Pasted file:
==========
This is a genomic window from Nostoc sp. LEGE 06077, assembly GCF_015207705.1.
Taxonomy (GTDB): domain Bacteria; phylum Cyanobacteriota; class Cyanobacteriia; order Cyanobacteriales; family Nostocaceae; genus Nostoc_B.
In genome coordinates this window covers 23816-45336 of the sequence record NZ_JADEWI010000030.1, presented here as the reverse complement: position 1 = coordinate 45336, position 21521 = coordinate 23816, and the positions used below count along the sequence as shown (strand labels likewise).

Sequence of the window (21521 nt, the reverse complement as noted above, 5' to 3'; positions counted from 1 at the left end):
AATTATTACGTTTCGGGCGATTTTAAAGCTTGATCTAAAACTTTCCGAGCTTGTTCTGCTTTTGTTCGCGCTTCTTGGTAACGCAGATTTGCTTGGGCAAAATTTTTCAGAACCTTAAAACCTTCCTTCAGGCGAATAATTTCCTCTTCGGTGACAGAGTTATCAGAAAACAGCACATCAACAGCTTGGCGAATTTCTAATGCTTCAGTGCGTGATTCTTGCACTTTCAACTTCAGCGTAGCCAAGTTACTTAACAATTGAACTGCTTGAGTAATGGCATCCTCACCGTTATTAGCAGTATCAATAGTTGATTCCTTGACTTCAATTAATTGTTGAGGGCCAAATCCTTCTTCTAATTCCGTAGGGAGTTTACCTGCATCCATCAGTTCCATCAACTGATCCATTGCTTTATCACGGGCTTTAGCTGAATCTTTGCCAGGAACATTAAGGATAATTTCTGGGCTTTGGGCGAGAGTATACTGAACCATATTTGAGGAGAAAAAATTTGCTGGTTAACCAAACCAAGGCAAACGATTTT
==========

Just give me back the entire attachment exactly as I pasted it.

This is a genomic window from Nostoc sp. LEGE 06077, assembly GCF_015207705.1.
Taxonomy (GTDB): domain Bacteria; phylum Cyanobacteriota; class Cyanobacteriia; order Cyanobacteriales; family Nostocaceae; genus Nostoc_B.
In genome coordinates this window covers 23816-45336 of the sequence record NZ_JADEWI010000030.1, presented here as the reverse complement: position 1 = coordinate 45336, position 21521 = coordinate 23816, and the positions used below count along the sequence as shown (strand labels likewise).

Sequence of the window (21521 nt, the reverse complement as noted above, 5' to 3'; positions counted from 1 at the left end):
AATTATTACGTTTCGGGCGATTTTAAAGCTTGATCTAAAACTTTCCGAGCTTGTTCTGCTTTTGTTCGCGCTTCTTGGTAACGCAGATTTGCTTGGGCAAAATTTTTCAGAACCTTAAAACCTTCCTTCAGGCGAATAATTTCCTCTTCGGTGACAGAGTTATCAGAAAACAGCACATCAACAGCTTGGCGAATTTCTAATGCTTCAGTGCGTGATTCTTGCACTTTCAACTTCAGCGTAGCCAAGTTACTTAACAATTGAACTGCTTGAGTAATGGCATCCTCACCGTTATTAGCAGTATCAATAGTTGATTCCTTGACTTCAATTAATTGTTGAGGGCCAAATCCTTCTTCTAATTCCGTAGGGAGTTTACCTGCATCCATCAGTTCCATCAACTGATCCATTGCTTTATCACGGGCTTTAGCTGAATCTTTGCCAGGAACATTAAGGATAATTTCTGGGCTTTGGGCGAGAGTATACTGAACCATATTTGAGGAGAAAAAATTTGCTGGTTAACCAAACCAAGGCAAACGATTTT